Of course, if buyers do need to access those funds as quickly as possible, they may be looking to sell their home and buy another in the same general timeframe. While this process can be stressful, it can be done. You can read more here on what to expect during this time and how to make the journey more manageable.

There are certain loan programs wherein buyers don’t have to put down the usual 20% down payment. A loan secured through the Federal Housing Administration (FHA), for instance, only carries a 3.5% down payment requirement, given that the buyer’s credit score is above 580. Moreover, regardless of the type of loan secured, there will also be closing costs to account for. Thus, it’s wise to start saving a few years before beginning this process to make sure clients aren’t sticker-shocked when it’s time to sit down with the realtor.

Determining Affordability and Narrowing Down Options

About one year before the official search begins, clients should determine their debt-to-income ratio. In other words, how much do you make each month versus how much you spend on necessary bills and other living expenses? Knowing the answer to this question can help buyers determine the size of mortgage they can comfortably take on.

In general, financial institutions will recommend that a buyer’s debts not equal more than 43% of his gross monthly earnings, which he receives before taxes are extracted.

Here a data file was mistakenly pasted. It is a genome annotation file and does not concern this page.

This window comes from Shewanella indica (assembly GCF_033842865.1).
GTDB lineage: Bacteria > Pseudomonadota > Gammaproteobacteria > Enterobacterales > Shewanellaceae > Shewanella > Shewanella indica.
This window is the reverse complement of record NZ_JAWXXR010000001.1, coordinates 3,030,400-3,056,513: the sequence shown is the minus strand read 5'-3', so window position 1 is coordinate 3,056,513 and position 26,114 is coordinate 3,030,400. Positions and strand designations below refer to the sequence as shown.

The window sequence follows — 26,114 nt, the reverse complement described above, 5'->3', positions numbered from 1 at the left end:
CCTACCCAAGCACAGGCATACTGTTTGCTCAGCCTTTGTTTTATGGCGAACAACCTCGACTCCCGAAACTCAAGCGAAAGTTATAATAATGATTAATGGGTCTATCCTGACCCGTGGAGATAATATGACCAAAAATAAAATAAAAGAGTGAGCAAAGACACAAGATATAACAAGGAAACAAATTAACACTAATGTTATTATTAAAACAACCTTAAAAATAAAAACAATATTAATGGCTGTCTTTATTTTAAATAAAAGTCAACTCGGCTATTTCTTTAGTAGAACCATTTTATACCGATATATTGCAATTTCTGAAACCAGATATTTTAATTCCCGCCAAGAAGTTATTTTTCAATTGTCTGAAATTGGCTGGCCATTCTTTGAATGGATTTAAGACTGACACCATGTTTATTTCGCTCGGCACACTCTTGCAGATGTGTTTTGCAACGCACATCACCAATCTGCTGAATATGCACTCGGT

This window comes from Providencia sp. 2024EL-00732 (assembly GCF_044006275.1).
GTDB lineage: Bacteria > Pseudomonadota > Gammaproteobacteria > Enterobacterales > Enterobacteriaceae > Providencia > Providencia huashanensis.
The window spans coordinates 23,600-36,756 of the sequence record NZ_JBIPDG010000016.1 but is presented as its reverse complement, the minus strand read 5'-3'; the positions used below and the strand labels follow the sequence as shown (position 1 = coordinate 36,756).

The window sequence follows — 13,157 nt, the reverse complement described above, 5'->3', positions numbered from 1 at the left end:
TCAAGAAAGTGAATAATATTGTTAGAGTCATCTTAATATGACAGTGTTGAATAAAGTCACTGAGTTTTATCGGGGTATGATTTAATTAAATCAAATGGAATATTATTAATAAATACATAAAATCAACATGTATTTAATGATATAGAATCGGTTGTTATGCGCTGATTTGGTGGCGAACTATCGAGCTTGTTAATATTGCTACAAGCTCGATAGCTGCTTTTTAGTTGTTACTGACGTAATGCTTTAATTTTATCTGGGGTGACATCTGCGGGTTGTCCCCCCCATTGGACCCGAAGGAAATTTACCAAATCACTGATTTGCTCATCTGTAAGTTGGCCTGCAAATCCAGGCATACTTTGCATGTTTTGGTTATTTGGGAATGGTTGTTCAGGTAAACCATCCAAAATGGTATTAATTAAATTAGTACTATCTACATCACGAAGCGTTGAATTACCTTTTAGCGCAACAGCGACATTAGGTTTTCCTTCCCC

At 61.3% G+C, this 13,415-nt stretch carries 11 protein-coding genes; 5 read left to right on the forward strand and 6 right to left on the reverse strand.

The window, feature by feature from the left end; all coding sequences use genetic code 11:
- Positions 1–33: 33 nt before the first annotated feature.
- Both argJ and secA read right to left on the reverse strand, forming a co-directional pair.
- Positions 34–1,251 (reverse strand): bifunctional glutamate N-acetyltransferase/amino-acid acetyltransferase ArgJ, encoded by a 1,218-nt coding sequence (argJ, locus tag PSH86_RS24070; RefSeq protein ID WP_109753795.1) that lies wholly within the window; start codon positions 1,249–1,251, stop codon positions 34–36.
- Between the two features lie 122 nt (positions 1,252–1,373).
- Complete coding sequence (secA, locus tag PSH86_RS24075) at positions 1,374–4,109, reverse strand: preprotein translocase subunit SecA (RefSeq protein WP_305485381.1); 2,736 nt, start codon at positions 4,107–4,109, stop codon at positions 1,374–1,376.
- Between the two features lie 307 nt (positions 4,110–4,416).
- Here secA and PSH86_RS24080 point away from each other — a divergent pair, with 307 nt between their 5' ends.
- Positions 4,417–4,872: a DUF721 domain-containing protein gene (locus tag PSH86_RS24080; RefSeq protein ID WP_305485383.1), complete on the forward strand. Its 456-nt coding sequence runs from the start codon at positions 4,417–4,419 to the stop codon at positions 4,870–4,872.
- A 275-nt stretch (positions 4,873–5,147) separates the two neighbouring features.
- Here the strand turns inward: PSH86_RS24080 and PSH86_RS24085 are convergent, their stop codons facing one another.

For instance, if a buyer calculates that his debt-to-income ratio allows him to spend $1,000 on a mortgage, then a home priced above this range is out of the question. This is how thousands of available properties in an area are narrowed down into a select handful that meet certain buyer criteria.

The Pre-Approval Process

One month before preparing to buy, clients should meet with their bank or lending institution and learn what size of loan they’re pre-approved for. This can help them narrow down market options and make the buying journey as quick and seamless as possible. It doesn’t makes sense to go to open houses and tour $400,000 homes if a buyer’s loan is only around $200,000.

To get pre-approved, buyers will need to provide their bank with income statements or pay stubs, as well as documents including bank account statements, car loans, last two years of tax forms and W2 forms from the same time period. Combined with your credit score that they’ll pull, lenders can use this information to assess your likelihood of paying a loan back on time and from there, let you know what you’re pre-approved for. Then, buyers can take the next steps toward their new home by finding a reputable agent they trust. Armed with this knowledge, loan pre-approval and credit score history, they’ll be that much closer to crossing the threshold into the property of their dreams.

Courtney Myers